Lakeland is home to one of the first Hindu temples in the United States and the Publix Super Markets' headquarters. The first Red Lobster restaurant was opened at Lakeland; however, the original restaurant has since closed.


Lakeland is located at (28.041248, -81.958978). Lakeland is above sea level. According to the United States Census Bureau, the city has a total area of . of it is land and of it (10.90%) is water.

In July 2006, Scott Lake, one of the city's lakes, was almost totally drained by a cluster of sinkholes The lake later partially refilled.


Lake Mirror Park in downtown Lakeland is lined by City Hall and Lakeland Terrace Hotel.
  • Downtown (includes the Munn Park District)
  • Lake Beulah
  • Westgate
  • Waterford
  • Central Avenue
  • Lake Hunter Terrace
  • Dixieland (Historic District)
  • Beacon Hill
  • Camphor
  • Southwest
  • Imperial
  • Raintree
  • Lake Somerset
  • Golf Course
  • Edgewood
  • Lake Hollingsworth
  • Cleveland Heights
  • Lake Bentley
  • Lake Horney
  • Florida Southern College
  • Cumberland
  • Biltmore
  • East Lake Morton (Historic District)
  • South Lake Morton (Historic District)
  • Crystal Lake
  • Lime Street
  • Lake Bonny
  • Shore Acres
  • Edgewater Beach
  • Parker Street
  • North Lake Wire
  • John Cox
  • Lakeshore
  • Tigertown
  • Granada
  • Watson
  • Swannanoa
  • Paul A Diggs
  • Valencia Heights
  • Pinehurst
  • Webster Park South
  • Webster Park North
  • Harmony Hills
  • Orangewood
  • Jewel Avenue
  • North Lake Bonnet
  • South Lake Bonnet
  • Robson
  • Combee Settlement
  • Lake Hollingsworth Terrace
  • Edgewood Park


As of the census of 2000, there were 78,452 people, 33,509 households, and 20,373 families residing in the city. The population density was 1,711.3/mi2 (660.8/km2). There were 38,980 housing units at an average density of 850.3/mi2 (328.3/km2). The racial makeup of the city was 73.52% White, 21.26% African American, 0.28% Native American, 1.34% Asian, 0.06% Pacific Islander, 1.76% from other races, and 1.79% from two or more races. Hispanic or Latino of any race were 6.41% of the population.

There were 33,509 households out of which 23.5% had children under the age of 18 living with them, 43.5% were married couples living together, 13.7% had a female householder with no husband present, and 39.2% were individuals and non-traditional families. 32.9% of all households were made up of individuals and 14.9% had someone living alone who was 65 years of age or older. The average household size was 2.23 and the average family size was 2.82.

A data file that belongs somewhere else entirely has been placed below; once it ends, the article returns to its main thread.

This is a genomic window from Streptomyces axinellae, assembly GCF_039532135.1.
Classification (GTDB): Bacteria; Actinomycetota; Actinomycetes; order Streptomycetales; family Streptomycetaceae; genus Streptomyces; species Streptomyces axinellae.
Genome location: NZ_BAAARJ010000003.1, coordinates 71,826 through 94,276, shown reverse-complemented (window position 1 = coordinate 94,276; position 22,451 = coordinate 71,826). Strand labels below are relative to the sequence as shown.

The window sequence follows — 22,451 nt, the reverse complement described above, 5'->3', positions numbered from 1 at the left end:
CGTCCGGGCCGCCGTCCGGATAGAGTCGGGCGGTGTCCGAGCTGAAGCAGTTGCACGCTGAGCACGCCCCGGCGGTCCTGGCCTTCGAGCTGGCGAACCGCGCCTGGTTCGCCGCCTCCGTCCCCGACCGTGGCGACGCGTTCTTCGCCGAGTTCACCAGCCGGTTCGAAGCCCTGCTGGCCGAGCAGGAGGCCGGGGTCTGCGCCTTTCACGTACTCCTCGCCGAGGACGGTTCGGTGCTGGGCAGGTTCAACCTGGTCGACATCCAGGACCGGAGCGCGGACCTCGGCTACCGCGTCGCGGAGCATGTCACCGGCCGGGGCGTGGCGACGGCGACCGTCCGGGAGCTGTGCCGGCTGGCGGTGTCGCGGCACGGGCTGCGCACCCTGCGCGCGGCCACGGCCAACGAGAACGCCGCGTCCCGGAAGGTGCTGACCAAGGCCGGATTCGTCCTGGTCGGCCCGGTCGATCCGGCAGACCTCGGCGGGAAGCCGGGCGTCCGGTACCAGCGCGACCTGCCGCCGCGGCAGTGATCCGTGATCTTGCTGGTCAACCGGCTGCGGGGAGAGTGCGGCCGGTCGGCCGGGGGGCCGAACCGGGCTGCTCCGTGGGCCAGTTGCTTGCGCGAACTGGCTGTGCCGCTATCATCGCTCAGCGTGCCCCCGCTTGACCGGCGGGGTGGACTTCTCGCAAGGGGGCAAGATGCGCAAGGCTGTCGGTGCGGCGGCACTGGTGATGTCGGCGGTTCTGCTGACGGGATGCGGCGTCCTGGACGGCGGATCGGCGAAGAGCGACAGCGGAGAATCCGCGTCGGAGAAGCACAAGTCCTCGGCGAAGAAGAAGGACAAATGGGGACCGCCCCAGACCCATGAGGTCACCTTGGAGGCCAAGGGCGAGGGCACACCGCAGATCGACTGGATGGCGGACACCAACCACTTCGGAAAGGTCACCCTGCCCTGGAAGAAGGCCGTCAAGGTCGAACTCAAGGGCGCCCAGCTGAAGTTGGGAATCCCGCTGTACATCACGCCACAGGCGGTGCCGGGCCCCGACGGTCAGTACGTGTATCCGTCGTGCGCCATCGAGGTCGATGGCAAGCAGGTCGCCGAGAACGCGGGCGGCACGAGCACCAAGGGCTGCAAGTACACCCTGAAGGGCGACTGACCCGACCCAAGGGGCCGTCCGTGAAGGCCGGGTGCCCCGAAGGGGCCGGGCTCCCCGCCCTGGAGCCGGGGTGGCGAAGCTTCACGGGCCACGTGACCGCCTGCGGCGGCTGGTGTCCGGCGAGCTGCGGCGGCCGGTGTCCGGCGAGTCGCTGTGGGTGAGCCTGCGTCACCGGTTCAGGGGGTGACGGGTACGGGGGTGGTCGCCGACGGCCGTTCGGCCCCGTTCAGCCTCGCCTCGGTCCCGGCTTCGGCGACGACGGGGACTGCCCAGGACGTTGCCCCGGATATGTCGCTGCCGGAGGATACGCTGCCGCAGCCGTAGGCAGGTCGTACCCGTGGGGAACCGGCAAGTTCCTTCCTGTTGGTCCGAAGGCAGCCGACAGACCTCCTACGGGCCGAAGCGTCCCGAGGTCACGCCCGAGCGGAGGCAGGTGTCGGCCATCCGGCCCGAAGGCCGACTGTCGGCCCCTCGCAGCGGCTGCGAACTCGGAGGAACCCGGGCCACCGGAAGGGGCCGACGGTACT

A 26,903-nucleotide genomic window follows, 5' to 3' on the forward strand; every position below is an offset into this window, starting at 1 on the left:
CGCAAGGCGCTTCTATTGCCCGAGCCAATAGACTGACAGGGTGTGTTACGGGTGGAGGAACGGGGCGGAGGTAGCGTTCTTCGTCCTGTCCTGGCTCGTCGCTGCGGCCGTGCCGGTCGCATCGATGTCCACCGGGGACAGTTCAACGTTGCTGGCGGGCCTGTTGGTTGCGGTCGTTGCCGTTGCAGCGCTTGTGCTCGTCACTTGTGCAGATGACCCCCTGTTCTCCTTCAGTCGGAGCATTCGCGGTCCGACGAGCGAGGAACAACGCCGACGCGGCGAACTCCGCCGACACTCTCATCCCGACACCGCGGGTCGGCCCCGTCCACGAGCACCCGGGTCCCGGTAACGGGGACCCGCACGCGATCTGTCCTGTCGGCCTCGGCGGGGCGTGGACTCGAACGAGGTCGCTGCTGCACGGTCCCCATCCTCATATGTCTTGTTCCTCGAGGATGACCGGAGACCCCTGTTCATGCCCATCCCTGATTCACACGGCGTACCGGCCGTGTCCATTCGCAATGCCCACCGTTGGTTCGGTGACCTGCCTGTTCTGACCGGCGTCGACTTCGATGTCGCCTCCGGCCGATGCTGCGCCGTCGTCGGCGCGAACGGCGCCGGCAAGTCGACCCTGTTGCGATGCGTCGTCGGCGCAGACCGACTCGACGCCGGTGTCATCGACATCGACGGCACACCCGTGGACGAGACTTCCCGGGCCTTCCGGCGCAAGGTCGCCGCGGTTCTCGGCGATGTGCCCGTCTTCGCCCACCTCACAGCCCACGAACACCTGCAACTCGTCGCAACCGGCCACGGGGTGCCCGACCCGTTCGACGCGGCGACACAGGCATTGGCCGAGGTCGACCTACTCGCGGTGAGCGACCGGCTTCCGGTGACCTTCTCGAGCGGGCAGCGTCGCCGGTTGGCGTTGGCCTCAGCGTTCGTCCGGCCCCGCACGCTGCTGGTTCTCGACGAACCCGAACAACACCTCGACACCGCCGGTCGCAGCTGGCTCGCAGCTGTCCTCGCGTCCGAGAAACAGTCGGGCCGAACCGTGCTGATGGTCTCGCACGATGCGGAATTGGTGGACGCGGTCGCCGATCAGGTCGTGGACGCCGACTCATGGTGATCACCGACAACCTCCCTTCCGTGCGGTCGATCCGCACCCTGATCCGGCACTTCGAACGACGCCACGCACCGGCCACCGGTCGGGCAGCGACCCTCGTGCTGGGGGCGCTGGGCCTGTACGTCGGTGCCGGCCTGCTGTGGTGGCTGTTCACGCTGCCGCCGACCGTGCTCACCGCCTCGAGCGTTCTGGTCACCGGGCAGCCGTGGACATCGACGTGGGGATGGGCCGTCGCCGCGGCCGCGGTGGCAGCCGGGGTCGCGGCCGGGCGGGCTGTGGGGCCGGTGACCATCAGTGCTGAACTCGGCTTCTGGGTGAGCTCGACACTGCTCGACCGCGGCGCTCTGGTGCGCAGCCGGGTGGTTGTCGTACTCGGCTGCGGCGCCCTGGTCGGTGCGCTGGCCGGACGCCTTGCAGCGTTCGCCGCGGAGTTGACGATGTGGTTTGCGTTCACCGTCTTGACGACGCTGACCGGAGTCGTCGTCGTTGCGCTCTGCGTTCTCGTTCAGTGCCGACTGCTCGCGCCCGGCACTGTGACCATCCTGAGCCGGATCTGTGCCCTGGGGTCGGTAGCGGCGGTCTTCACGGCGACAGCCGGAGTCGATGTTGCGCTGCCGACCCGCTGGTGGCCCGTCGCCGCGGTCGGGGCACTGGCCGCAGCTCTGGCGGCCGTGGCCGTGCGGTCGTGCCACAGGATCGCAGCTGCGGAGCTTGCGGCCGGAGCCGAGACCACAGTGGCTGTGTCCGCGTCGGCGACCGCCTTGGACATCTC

In the city the population was spread out with 21.4% under the age of 18, 10.3% from 18 to 24, 24.7% from 25 to 44, 20.6% from 45 to 64, and 23.0% who were 65 years of age or older. The median age was 40 years. For every 100 females there were 86.8 males. For every 100 females age 18 and over, there were 82.1 males.

The median income for a household in the city was $33,119, and the median income for a family was $40,468. Males had a median income of $32,137 versus $23,771 for females. The per capita income for the city was $19,760. About 10.7% of families and 15.0% of the population were below the poverty line, including 24.2% of those under age 18 and 9.1% of those age 65 or over.

Lakeland has seen explosive growth. According to The Tampa Tribune the population in 2020 is projected to be 115,000 residents.


Lakeland is governed by a six member city council. Four members are elected from districts. The other two are elected at large. The mayor is elected in citywide vote.


The local newspaper is The Ledger, owned by The New York Times.

The local radio stations are:


High Schools



Polk State College shares a campus with a regional campus of the University of South Floridamarker. In July 2008, USF Lakeland was granted partial autonomy by Gov. Charlie Crist and became the University of South Florida Polytechnic. USFP plans a new campus located just inside the Lakeland's northeast border at the intersection of I-4 and Polk Parkway.

Traviss Career Center is a vocational school. It is NAFTC´s Training Center.


Club League Venue Established Championships
Lakeland Flying Tigers FSL, Baseball Joker Marchant Stadiummarker 1963 3

Attractions and points of interest

Historic districts

Buildings and locations

Notable Lakelanders






Sister Cities


  1. Resume of Colonel Grady C. Judd, Jr
  2. Information about Deputy Williams' funeral.

External links